Elizabeth Short was a beautiful young lady from Boston with the all too familiar dream of making it big in Hollywood. In 1947, while in Los Angeles, she visited a dentist, Dr. David Curran, who worked from his home, the "Murder House". Short on money, Elizabeth seduces Curran in exchange for dental work at no cost. Curran puts her under nitrous oxide and subsequently rapes her. Once finished, Curran takes off the nitrous mask and attempts to wake Elizabeth, but she fatally overdosed while he raped her. Panicking, Curran drags Elizabeth's body to his basement where he is confronted by Charles Montgomery. Claiming to be a world-renowned surgeon, Charles offers to assist Curran with Elizabeth's body.
To his horror, Curran discovers that the insane surgeon has only made his predicament worse by mutilating Elizabeth's body by bisecting it at the waist and carving a Glasgow smile. Charles proclaims that it was his duty as a surgeon and that Curran would find Elizabeth now to be more "portable". At some point, Curran, presumably, drops her body off in a vacant lot in the Leimert Park district of Los Angeles. Her remains were discovered by Betty Bersinger and her daughter.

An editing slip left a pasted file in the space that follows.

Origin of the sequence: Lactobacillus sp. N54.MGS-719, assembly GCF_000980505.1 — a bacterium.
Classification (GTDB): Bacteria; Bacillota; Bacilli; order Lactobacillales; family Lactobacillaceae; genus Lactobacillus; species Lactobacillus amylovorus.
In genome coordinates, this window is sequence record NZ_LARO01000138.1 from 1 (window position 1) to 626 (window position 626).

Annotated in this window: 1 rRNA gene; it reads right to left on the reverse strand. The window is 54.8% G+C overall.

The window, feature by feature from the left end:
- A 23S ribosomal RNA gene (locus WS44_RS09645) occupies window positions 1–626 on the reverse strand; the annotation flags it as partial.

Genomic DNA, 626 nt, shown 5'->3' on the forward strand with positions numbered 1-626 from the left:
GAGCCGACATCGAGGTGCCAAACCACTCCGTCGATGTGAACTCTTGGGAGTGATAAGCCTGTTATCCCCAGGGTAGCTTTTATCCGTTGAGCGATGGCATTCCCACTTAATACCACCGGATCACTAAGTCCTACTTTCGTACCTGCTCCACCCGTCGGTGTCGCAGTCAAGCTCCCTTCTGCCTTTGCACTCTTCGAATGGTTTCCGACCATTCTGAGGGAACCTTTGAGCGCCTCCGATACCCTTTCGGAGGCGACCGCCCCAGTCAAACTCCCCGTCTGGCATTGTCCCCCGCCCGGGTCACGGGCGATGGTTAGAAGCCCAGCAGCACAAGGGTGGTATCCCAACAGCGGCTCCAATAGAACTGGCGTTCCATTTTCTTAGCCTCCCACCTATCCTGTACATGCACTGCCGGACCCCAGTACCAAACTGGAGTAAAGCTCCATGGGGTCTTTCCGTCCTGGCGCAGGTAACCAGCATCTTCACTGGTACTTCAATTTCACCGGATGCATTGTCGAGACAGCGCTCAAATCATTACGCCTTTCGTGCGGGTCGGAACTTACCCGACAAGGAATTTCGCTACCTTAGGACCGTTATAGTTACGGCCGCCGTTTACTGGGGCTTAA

As a ghost, Elizabeth is bewildered and confused. She is unaware that she is a ghost until Hayden reveals her legacy as "The Black Dahlia". She still is a seductress, as is seen by her attempt to seduce Ben into diagnosing and treating her for free. 
"The Black Dahlia" (a.k.a Elizabeth Short) has a very pale complexion and long, curly, dark, almost black hair. She is shown wearing a black 1940's tailored suit, along with a pair of black pump high heels, stockings, and white gloves.
- Elizabeth : "It's not a carnation silly, it's a dahlia."
- Elizabeth: "My dreams will never come true."
- To Hayden McClaine: "I really did become someone."
- Elizabeth: "That's how they found me - naked, on display for the whole world to see."
- The character Elizabeth Short is American Horror Story's fictional dramatization on the still unexplained scenario that leads to the real Elizabeth Short's death. The late Miss Short was not referred to as "The Black Dahlia" until after her death. The name was a pun on the (then popular) film "The Blue Dahlia", changing the word Blue to Black because of Elizabeth's dark hair and affinity for frequently wearing black clothing. The depiction of Elizabeth being bisexual is also a fictional dramatization.